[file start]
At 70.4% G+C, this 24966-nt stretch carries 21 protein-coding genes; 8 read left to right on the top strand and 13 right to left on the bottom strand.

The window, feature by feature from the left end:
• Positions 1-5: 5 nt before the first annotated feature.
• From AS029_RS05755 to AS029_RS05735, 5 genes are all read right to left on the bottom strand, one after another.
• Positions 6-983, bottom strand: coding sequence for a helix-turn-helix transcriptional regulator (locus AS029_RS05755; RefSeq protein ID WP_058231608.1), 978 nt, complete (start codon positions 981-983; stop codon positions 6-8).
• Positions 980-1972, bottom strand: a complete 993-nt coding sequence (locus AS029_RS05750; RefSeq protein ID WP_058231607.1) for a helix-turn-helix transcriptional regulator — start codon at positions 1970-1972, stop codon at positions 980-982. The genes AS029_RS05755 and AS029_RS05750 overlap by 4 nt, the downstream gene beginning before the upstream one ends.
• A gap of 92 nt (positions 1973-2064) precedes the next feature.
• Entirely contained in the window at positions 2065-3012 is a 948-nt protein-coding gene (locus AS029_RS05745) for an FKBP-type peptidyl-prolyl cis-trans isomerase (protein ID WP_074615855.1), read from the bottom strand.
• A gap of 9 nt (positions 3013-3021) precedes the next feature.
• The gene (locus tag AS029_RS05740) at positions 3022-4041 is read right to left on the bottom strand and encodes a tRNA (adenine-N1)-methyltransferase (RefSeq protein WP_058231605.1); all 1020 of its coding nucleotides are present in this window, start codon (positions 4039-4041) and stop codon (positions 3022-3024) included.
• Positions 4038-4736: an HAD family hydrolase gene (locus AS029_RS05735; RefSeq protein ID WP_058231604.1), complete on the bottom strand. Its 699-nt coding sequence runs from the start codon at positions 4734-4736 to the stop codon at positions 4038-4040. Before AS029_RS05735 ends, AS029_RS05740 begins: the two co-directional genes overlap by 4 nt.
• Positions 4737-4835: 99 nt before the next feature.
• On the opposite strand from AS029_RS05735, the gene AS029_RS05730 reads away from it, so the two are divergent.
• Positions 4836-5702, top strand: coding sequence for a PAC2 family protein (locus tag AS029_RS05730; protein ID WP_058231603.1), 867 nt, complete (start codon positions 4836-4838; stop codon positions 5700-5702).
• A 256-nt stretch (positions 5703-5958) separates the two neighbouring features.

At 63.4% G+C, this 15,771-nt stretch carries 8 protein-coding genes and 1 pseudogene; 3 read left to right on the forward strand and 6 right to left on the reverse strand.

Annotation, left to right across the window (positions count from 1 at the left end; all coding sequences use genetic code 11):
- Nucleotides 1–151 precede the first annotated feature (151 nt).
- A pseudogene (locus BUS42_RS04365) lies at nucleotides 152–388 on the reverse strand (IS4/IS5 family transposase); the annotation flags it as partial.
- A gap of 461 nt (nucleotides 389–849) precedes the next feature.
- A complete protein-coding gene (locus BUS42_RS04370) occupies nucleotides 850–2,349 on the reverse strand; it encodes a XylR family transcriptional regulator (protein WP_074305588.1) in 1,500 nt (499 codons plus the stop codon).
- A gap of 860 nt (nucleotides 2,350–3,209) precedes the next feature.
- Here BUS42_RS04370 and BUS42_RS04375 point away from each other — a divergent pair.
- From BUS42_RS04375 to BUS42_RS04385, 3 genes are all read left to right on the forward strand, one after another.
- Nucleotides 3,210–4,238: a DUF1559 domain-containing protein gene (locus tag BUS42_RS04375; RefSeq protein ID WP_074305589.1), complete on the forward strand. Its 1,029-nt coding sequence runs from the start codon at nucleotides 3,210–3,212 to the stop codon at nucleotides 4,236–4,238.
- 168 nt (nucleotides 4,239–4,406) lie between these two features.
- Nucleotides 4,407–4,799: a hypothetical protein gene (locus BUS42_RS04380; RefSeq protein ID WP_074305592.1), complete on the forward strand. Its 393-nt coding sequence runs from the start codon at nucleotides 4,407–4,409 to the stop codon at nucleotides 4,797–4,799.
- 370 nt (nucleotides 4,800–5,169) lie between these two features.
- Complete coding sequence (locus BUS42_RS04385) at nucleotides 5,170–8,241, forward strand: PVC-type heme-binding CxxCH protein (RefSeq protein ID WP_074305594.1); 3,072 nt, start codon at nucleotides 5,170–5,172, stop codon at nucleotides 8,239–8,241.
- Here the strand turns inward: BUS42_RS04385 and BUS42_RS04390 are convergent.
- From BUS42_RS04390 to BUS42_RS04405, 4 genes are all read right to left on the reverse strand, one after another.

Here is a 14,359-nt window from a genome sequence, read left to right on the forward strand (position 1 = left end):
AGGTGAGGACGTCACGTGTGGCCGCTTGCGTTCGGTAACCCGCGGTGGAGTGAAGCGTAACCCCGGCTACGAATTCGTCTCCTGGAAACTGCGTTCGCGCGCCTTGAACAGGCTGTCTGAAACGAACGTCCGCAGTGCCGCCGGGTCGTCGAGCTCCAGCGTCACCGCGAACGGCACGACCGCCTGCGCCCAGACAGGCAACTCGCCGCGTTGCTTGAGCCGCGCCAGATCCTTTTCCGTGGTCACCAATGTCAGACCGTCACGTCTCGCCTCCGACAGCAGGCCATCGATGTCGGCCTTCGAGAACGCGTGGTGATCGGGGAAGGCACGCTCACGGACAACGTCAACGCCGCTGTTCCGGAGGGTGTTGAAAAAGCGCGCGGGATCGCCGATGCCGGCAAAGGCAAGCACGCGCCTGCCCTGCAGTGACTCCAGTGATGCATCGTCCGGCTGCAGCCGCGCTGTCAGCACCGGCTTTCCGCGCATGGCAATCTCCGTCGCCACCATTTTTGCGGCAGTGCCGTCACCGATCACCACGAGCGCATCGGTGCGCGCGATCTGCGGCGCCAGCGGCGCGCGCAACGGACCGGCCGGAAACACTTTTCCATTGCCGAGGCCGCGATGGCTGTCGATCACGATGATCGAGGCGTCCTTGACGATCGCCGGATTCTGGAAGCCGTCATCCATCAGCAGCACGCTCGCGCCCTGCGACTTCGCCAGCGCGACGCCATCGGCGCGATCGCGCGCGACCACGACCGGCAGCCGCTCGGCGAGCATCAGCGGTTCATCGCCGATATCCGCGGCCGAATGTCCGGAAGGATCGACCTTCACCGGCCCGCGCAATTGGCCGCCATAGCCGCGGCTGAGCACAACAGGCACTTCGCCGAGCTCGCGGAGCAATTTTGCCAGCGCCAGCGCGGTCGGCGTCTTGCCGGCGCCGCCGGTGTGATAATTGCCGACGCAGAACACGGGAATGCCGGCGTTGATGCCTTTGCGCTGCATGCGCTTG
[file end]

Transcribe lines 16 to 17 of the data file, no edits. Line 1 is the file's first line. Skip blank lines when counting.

At 63.4% G+C, this 15,771-nt stretch carries 8 protein-coding genes and 1 pseudogene; 3 read left to right on the forward strand and 6 right to left on the reverse strand.

Annotation, left to right across the window (positions count from 1 at the left end; all coding sequences use genetic code 11):